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Food Scarcity – How Local Food Charities Are Taking COVID-19 In Stride

How will COVID-19 affect those who were already struggling with food scarcity? Local charities are working hard to innovate new ways of doing business to ensure their clients’ needs are met.


According to their website “Food for Life is the collaborative leader in sourcing, sorting and sharing fresh food in Halton Region and Hamilton. Through 107 Food for Life programs and agencies we serve more than 18,000 people struggling with hunger each month. In 2019, over 4 million pounds of food was collected and distributed. www.foodforlife.ca"


While several cities have cancelled their Food for Life Program, Kati Legge says Acton’s will continue to run with some changes.


The St Albans program will run this Thursday with the following changes:

  1. The food will be pre-bagged, so the "shop" format is suspended.

  2. Vulnerable volunteers are asked to please stay home.

  3. St Albans is closed so distribution will be out of the parking lot.

  4. Where possible, please leave the kids at home.

  5. Those who are sick or have been asked to isolate may still need food, please call Kati Legge at (905)691-7717 if that is your situation.

  6. If you need food and aren’t already part of FFL, please contact Kati so arrangements can be made.


Because many of the volunteers are seniors, Kati is looking for volunteers who are not vulnerable or caregivers for the vulnerable. Please call her if you can help with this modified program on Thursday morning.


Food for Life Seniors program will also continue to run on Thursdays, says Sarah Brophy, with the following changes.


The hub will not be open to the public. Changes will include:

  1. Pre-bagged food will be delivered to seniors at home. (drop off no contact)

  2. Halton Regional Health Unit will be involved.

  3. Sarah has offered to pick up anything seniors need, to be dropped with their regular delivery. She can be contacted at (905)699-3687.


Food4Kids is a program through which packages of healthy food are prepared by volunteers and delivered to schools each Friday to ensure children have nourishment over the weekend. There are more than 100 children in Halton Hills struggling through each weekend without food. Obviously, schools closing significantly impacts this program. www.food4kidshalton.ca


Gayle Kabbash at Food4Kids (F4K) Halton says she is “normally humbled by community support” and this challenge has her feeling that daily. “There has been an outpouring of support through phone calls, emails and Facebook messages asking, ‘what can I do?’”


Typically, the F4K cost to feed one child for a weekend is $10. To that end, grocery gift cards will be mailed out to participants in the amount of $10/child/week. Mailing addresses are being verified with the schools and emails will be sent to parents reminding them to check their mailbox.


If you want to support Food4Kids Halton, monetary donations can be made directly on their website or grocery gift cards can be mailed in.


Acton Foodshare will continue to operate regular hours on Tuesdays, says Volunteer Fran Morris. In the Acton community there are over 69 children and 142 adults accessing the food bank every month. More than 50 % need to visit the food bank a second time each month. www.actonfoodshare.com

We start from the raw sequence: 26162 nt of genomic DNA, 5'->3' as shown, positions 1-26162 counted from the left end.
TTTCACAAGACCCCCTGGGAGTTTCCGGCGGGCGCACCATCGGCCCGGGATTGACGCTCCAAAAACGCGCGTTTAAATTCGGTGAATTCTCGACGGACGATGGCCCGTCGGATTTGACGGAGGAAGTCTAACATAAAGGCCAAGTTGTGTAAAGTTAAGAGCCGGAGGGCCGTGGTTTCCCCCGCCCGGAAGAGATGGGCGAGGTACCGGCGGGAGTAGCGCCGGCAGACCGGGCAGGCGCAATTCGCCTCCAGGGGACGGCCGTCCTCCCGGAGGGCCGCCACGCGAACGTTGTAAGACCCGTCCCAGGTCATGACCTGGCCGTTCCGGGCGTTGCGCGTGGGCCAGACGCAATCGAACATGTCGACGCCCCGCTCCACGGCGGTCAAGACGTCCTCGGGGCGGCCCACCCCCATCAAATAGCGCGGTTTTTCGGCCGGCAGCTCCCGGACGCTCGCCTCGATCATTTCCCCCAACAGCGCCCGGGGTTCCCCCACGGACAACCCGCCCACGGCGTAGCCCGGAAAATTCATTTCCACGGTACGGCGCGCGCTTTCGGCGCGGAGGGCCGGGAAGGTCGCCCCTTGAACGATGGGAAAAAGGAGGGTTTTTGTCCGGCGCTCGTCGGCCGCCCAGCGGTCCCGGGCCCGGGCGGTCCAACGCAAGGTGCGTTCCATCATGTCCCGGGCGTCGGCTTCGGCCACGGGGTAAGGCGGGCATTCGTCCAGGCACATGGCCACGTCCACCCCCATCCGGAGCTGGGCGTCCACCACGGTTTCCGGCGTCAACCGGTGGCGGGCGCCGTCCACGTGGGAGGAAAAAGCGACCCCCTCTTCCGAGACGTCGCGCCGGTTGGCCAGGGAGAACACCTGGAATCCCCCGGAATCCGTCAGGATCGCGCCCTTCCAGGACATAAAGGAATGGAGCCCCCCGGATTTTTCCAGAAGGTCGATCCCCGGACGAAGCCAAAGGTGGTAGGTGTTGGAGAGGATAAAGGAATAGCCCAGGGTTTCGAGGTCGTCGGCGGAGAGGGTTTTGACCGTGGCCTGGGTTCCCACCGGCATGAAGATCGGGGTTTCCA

In light of COVID-19, only one client is allowed in at a time. Additionally, the annual Youth Group food drive has been postponed. Donations can be made at Sobeys, No Frills, Giant Tiger, or at the foodbank.


The Georgetown Bread Basket will also continue with regular hours for “as long as we can” says Donna Baker, Chair. Unlike the other services covered here, the Bread Basket has been inundated with requests. “People we haven’t seen in over a year are returning.” Fortunately, there is a group of dedicated volunteers keeping things running.


The Bread Basket has moved from a “shopping” model to a “hamper” model to maintain social distancing. Hampers contain standard, non perishable items. Clients are met outside to discuss their perishable needs and their hamper is brought out to them.

“Our normal sources of donations are drying up” said Baker. All food drives have been cancelled and or postponed. Grocery stores that normally donated perishables near expiration have nothing to give as they are cleaned out. “Instead of buying food, please go to the website and make a donation.” Donations allow organizers to bulk buy stretching the dollar value. For more information go to www.georgetownbreadbasket.ca


Links2Care has had to modify/suspend many of their services. www.links2care.ca In relation to food these include:

  1. Meals on Wheels: Operating normally with added screening. Meals are being left at the door, so they are easily collected by the recipient.

  2. Congregate Dining: On hold until further notice. The spaces where these were held are closed. Efforts are being made to arrange phone check ins.

  3. Wheels TO Meals: On hold until further notice.


According to Fabienne Prior, Manager Community Services Links2Care, they are “doing ok, for now.” Most volunteers are still volunteering which is important to this essential service, but they are experiencing shortages of things like hand sanitizer. For more information go to https://www.links2care.ca


Those requiring assistance can call the main office (905)873-6502.


COVID-19 has certainly highlighted the giving nature of our community. As measures increase and timelines stretch, more and more of us may find ourselves turning to these food resources. If you are fortunate enough to not need the resource and able to support them, please consider donating either financially or with your time.




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